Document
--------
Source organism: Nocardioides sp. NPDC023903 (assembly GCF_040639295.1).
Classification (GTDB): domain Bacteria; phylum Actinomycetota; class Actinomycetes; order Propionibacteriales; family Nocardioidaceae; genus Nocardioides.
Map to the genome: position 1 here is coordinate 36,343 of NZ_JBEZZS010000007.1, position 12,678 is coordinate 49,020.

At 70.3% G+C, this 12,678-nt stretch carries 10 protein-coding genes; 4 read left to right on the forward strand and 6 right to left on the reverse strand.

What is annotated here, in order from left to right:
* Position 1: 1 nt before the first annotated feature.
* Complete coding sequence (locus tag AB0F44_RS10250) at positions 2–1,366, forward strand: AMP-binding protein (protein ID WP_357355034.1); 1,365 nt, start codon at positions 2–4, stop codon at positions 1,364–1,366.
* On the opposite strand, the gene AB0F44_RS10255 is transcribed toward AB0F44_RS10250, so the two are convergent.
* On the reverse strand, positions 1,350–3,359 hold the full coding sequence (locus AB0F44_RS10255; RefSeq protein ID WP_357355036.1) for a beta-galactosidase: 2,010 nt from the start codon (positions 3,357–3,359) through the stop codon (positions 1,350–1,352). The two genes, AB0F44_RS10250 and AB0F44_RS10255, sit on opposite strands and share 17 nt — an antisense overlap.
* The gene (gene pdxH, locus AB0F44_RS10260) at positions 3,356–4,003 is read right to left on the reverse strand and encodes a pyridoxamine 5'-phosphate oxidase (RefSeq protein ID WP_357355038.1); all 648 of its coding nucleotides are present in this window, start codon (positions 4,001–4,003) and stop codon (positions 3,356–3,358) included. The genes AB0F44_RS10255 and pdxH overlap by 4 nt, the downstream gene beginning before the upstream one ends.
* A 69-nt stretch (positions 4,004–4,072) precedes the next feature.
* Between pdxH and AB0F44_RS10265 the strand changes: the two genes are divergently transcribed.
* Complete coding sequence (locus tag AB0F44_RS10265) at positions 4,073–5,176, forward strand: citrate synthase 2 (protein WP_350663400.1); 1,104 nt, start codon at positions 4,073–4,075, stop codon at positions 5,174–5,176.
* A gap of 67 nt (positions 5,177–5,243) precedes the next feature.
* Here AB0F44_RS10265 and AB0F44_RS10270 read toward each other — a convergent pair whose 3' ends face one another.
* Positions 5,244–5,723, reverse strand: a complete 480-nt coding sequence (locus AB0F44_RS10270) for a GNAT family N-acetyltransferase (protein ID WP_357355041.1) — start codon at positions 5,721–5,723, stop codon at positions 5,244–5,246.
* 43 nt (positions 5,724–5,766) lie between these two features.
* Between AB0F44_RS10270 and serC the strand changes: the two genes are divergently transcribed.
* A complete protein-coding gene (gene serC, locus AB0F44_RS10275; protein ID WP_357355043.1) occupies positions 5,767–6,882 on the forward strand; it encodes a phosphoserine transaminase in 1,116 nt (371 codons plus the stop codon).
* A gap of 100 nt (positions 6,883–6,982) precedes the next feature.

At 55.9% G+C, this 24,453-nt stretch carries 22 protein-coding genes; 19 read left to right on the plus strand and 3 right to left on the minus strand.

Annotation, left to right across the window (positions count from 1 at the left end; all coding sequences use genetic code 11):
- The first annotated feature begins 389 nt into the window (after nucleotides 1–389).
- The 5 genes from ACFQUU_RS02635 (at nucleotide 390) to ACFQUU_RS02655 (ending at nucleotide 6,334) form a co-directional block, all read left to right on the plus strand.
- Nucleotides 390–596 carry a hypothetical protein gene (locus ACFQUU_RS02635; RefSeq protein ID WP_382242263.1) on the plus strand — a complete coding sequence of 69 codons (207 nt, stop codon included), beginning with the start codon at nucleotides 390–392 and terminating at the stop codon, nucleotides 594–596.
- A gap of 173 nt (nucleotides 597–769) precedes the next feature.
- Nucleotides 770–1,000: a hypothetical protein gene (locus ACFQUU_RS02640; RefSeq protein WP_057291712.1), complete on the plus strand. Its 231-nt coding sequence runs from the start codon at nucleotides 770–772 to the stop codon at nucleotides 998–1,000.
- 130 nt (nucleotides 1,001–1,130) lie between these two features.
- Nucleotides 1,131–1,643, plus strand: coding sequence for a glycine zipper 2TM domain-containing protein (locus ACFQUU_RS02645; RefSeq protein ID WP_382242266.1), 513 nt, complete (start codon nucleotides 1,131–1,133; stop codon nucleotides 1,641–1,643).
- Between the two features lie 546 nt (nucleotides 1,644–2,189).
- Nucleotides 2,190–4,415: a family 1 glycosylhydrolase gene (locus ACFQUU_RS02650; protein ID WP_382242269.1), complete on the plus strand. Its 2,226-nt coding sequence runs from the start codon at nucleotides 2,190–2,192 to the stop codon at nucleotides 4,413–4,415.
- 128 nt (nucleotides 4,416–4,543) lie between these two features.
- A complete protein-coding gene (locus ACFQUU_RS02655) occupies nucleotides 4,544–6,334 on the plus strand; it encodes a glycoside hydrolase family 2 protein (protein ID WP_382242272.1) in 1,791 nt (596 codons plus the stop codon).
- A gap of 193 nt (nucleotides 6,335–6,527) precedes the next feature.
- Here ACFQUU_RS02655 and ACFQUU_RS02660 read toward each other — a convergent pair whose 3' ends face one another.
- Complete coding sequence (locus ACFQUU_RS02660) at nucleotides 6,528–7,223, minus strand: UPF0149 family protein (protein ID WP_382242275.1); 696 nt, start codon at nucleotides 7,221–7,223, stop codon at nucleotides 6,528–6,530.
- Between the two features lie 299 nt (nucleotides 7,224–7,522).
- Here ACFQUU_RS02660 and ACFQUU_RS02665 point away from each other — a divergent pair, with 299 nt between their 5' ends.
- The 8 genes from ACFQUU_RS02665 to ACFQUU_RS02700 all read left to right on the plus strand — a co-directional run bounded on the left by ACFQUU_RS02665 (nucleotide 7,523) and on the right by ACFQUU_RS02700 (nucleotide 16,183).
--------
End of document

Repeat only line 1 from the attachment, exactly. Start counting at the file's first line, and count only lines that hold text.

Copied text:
Source organism: Nocardioides sp. NPDC023903 (assembly GCF_040639295.1).